Victoria's Government


The Victorian Legislative Council

The Australian Colonies Government Act of 1850 gave Victoria its own representative government in a Legislative Council. Two-thirds of the members were elected and one-third nominated. Victoria becomes an independent colony on 1st July the very next year (1851), and it’s to be governed by a Lieutenant Governor (Charles La Trobe was the first governor) and this Legislative Council.

The Legislative Council at this time were amateurs, and the population was expanding due to the gold rush: but they did achieve three vital things. Firstly they wrote a Constitution for Victoria. Secondly, the council invented the secret ballot- which has over time spread throughout the Western world as the preferred method of controlling voting. Lastly, the council was wise enough to realise that if they were going to develop as a nation and particularly as a colony, they needed appropriate accommodation. Therefore they started the process of constructing Parliament House.


In the early 1850s, only men who owned a large property had the right to vote. This lead to much controversy, as any man, rich or poor, would be required by law to pay tax. The predicament grew in 1854, when Governor Hotham enforced the law that all miners had to pay tax (8 pound) for a license- no matter their income. The diggers in Eureka, Ballarat responded by burning licenses, making an oath on the Southern Cross, and joining forces in a makeshift wooden barricade enclosing about an acre of goldfields. Authorities attacked the stockade on the 3rd of December, a 20 minute battler occurred- 13 people were arrested, and 22 diggers and 5 troops were killed during the battle. Although violent, this battle did result in a positive movement. In March 1855, a bill was passed changing the tax to 1 pound- and all men over age 21 in Australia could vote (with the exception of Aborigines, who didn't earn the right until almost one hundred years later). This battle would always be remembered as the Eureka Rebellion or Eureka Stockade.

Upper House, Upper Class

The Victorian parliamentary system was unicameral, consisting of one chamber, between 1851-1856. From then on there were two houses in Victorian parliament, the Victorian Legislative Council (upper house) and the Victorian Legislative Assembly (lower house). Victoria was governed using the Westminster System, explained in the video below.

On the 21st November 1856 the first Parliament of Victoria is elected. There are 30 members of the Legislative Council and 60 members of the Legislative Assembly, all of which were elected earlier that year.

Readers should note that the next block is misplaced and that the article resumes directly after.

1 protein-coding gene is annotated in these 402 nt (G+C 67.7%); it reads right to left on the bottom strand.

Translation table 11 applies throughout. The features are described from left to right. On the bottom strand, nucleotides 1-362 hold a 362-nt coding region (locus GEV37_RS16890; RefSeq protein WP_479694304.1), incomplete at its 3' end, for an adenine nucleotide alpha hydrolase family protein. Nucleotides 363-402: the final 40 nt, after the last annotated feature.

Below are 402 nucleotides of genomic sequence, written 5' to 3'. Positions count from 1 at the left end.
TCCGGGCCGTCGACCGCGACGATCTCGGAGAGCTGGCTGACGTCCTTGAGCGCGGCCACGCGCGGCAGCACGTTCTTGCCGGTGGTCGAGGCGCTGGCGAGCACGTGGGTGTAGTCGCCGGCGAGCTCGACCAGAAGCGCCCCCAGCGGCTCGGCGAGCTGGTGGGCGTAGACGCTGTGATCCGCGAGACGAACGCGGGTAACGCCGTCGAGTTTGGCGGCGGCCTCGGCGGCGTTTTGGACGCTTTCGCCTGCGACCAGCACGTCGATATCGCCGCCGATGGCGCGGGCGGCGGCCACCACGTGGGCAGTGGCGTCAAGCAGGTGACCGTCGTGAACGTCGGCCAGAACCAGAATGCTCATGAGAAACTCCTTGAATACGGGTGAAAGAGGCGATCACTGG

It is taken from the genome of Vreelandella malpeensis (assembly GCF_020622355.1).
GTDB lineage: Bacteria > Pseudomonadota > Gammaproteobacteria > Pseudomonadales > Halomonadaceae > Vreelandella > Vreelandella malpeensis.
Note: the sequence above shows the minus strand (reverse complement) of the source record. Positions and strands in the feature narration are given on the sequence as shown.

For the next few decades there is a constant power struggle from within Victorian Parliament. The Governor's role, importance and power gradually lessens over time. The Parliament asserts itself in this situation, stating that the Governor has no direct influence on the affairs of the colony: that is the Parliament's role alone.

Although assertive and strong as a whole, from within itself the Parliament had it's own issues. The Legislative Assembly believed that they were popularly elected, and should have the right to pass policy and legislation as the Legislative Council does. The Legislative Council had a different viewpoint: that the lower house is just a house of review, and it is in place to assist the upper house and should not have the right to write laws.

At this time, mostly upper class, wealthy men were elected into the Legislative Council: whereas the Legislative Assembly consisted of many different men from all different backgrounds (over age 21). Women and Aborigines wouldn't be in parliament for many more years.

from westminster to victoria

What is the Westminster System?

Read the fine print, gentleman

The Parliament of Victoria accidentally allowed women the right to vote, back in 1863. There was a fault in legislative drafting; therefore the Electoral Act of 1863 enfranchised all ratepayers listed on local municipal rolls. They had managed to overlook the fact that local government legislation had permitted women to be added to municipal rolls. Those particular women therefore had the vote and could use it in the election the very next year (1864). The Legislative Assembly hastily fixed this clause in early 1865, restricting the vote for parliamentary elections strictly to male ratepayers over 21.